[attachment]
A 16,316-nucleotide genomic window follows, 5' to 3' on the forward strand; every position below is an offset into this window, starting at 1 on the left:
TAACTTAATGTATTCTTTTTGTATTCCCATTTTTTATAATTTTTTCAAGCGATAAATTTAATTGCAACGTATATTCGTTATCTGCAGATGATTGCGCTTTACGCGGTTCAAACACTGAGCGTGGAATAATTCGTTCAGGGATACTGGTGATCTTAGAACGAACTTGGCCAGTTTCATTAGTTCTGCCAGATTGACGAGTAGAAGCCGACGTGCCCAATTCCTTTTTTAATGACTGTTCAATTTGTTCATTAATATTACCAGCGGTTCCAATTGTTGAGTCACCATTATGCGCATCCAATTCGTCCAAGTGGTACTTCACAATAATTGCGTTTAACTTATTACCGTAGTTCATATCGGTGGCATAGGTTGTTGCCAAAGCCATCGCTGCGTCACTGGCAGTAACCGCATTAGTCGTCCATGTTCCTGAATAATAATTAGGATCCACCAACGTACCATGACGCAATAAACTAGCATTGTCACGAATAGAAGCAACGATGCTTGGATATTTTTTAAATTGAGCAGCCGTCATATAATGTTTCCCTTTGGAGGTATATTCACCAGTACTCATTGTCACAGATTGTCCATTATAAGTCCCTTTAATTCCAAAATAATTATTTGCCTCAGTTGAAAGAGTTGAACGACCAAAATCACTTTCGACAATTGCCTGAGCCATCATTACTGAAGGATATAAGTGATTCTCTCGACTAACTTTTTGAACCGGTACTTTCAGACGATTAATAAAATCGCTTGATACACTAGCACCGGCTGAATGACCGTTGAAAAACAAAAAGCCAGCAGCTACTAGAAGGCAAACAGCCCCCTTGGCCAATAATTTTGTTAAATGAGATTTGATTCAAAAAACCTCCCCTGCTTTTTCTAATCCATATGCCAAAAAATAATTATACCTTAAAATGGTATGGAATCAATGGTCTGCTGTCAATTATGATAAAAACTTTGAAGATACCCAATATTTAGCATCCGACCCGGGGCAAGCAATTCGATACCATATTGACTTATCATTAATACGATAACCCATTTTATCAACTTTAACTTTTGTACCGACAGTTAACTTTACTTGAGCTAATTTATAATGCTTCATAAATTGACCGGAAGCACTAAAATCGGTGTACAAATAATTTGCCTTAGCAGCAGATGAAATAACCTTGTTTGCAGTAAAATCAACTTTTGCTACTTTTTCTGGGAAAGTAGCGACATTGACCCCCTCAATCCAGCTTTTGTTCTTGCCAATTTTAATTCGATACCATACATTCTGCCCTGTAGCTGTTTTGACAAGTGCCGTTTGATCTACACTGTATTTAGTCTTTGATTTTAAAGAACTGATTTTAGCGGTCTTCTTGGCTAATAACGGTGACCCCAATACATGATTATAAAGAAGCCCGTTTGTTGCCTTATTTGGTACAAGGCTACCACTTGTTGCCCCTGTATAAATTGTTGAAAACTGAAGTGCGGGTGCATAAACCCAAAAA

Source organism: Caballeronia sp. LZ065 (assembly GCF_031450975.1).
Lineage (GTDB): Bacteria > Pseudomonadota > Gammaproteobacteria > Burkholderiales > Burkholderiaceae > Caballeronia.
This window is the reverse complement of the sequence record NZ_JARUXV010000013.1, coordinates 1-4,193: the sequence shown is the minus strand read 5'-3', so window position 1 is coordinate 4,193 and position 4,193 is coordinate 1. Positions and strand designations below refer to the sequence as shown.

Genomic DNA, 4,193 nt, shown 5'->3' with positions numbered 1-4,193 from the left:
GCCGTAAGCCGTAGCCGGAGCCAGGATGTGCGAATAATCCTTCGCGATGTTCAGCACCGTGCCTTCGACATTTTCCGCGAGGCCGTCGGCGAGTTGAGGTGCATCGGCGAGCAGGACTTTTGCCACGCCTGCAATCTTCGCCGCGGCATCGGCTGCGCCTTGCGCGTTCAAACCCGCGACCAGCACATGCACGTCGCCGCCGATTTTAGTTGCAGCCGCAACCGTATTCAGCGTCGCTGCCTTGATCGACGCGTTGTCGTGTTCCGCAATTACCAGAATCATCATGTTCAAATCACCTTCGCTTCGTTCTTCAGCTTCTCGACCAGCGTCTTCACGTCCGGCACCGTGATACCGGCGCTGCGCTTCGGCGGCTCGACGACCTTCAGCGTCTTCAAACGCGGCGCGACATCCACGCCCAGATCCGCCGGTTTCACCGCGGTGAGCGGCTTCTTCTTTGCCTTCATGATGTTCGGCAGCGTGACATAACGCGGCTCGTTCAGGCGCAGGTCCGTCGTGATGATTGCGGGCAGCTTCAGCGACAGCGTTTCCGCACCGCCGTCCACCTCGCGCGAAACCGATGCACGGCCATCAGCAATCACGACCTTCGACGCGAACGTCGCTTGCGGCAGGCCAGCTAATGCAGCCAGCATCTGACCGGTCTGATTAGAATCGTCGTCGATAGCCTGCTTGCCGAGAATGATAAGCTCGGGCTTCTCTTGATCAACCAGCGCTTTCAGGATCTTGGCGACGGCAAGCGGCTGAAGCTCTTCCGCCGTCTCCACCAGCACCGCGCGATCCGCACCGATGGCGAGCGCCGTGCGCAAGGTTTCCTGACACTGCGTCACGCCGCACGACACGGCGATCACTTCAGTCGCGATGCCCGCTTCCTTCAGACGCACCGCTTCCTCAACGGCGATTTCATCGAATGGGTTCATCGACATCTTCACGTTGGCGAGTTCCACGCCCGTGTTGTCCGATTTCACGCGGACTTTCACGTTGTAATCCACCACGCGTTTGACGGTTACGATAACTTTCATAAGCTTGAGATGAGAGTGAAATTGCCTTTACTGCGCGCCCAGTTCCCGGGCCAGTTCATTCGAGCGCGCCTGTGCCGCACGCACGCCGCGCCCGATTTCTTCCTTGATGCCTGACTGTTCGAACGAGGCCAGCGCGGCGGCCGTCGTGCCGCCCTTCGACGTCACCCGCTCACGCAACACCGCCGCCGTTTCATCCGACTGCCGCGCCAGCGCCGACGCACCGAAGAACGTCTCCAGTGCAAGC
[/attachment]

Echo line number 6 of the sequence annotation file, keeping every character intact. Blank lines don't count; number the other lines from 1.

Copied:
Genomic DNA, 4,193 nt, shown 5'->3' with positions numbered 1-4,193 from the left: